One day after replacing Calle Johansson with former Penguins assistant coach Todd Reirden, the Caps are likely to add former Nashville Predators assistant Lane Lambert to Barry Trotz’ coaching staff, sources have told CSNwashington.com.
Lambert spent the past three seasons as an assistant coach under Trotz and is expected to assist Trotz with the Caps’ forwards and special teams. The role of current Caps assistant coach Blaine Forsythe reportedly is still being determined.
[RELATED: Capitals hire Reirden as assistant coach]
Lambert, 49, has spent the past eight seasons in the Predators organization. He had one year remaining on his contract in Nashville, but when Trotz was fired in April and replaced with Peter Laviolette, the new coach brought with him long-time assistant Kevin McCarthy to assist with the team’s forwards and special teams.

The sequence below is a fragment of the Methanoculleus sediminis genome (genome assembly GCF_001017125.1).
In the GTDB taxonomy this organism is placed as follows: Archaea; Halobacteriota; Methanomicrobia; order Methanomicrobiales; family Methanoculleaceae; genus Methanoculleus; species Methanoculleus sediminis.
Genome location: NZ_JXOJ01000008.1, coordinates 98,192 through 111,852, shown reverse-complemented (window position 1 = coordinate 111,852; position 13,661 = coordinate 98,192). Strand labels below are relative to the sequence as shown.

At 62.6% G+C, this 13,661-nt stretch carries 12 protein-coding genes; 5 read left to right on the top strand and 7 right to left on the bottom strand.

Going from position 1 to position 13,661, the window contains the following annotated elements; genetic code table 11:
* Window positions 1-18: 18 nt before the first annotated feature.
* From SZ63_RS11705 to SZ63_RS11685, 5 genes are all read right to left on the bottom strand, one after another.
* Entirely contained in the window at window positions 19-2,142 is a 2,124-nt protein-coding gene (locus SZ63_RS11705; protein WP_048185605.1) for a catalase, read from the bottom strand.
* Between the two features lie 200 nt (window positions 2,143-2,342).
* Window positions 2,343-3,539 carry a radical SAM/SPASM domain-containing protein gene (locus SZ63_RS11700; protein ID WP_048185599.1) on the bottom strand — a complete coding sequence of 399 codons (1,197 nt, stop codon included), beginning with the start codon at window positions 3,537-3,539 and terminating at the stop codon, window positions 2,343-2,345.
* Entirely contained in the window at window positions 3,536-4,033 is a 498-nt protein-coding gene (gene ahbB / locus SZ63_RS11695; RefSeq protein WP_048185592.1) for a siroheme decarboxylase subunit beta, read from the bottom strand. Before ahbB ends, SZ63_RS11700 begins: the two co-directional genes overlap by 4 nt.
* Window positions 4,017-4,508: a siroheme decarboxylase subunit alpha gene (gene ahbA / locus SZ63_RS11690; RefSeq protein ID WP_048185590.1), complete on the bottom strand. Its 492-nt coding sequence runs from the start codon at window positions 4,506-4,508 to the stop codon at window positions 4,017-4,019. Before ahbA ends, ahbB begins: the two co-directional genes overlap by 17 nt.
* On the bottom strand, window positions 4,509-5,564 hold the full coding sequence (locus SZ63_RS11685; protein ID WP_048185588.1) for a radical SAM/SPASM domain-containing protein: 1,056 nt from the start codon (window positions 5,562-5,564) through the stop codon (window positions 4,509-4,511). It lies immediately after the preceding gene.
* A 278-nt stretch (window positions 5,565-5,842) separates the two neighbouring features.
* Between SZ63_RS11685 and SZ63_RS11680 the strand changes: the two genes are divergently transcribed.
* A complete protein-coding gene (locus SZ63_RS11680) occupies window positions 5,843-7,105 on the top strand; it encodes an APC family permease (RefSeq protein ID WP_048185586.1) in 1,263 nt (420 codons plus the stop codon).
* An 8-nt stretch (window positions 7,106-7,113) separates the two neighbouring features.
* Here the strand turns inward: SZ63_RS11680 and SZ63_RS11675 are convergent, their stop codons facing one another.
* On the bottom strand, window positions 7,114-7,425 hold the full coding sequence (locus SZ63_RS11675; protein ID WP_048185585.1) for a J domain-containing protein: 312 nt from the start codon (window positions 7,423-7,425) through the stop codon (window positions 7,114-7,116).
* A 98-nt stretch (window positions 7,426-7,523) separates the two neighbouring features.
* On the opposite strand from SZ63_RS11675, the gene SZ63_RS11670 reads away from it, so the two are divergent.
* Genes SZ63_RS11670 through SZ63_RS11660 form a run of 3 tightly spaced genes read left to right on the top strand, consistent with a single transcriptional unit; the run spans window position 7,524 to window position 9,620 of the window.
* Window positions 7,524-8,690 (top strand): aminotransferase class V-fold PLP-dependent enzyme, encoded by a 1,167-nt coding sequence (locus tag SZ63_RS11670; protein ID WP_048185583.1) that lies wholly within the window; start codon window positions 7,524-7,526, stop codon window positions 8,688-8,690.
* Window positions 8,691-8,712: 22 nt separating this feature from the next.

Lambert has one year remaining on his contract with Nashville but appeared to be the odd man out on the Predators’ coaching staff.
Lambert’s wife, Andi, is battling cancer, which led to him periodically remaining with her during chemotherapy treatments last season in Nashville.
“If you know anything about Lane, he is a fantastic young coach. Detailed and passionate,” Trotz told the Tennessean. “... He and his wife have been just rocks with some of the stuff they’ve been going through.”
Before joining the Preds Lambert was head coach of the AHL Milwaukee Admirals and led them to the playoffs all four seasons behind the bench, losing in the first round twice and in the second round twice.
He began his coaching career in 2002 as an assistant coach of the Moose Jaw Warriors of the Western League [two seasons] and as a head coach of the Prince George Cougars [two seasons]. He began his AHL coaching career in 2005 with the Bridgeport Tigers.
As a 6-foot, 185-pound center, Lambert was a second-round pick of the Detroit Red Wings [25th overall] in 1983. He played parts of six seasons in the NHL with the Red Wings, Rangers and Quebec Nordiques, finishing with 58 goals and 67 assists in 283 games.
He also played more than 400 games in the minor leagues, primarily in the AHL and IHL, where he won a Calder Cup with Adirondack in 1986, and helped the Houston Aeros win the Turner Cup in 1999.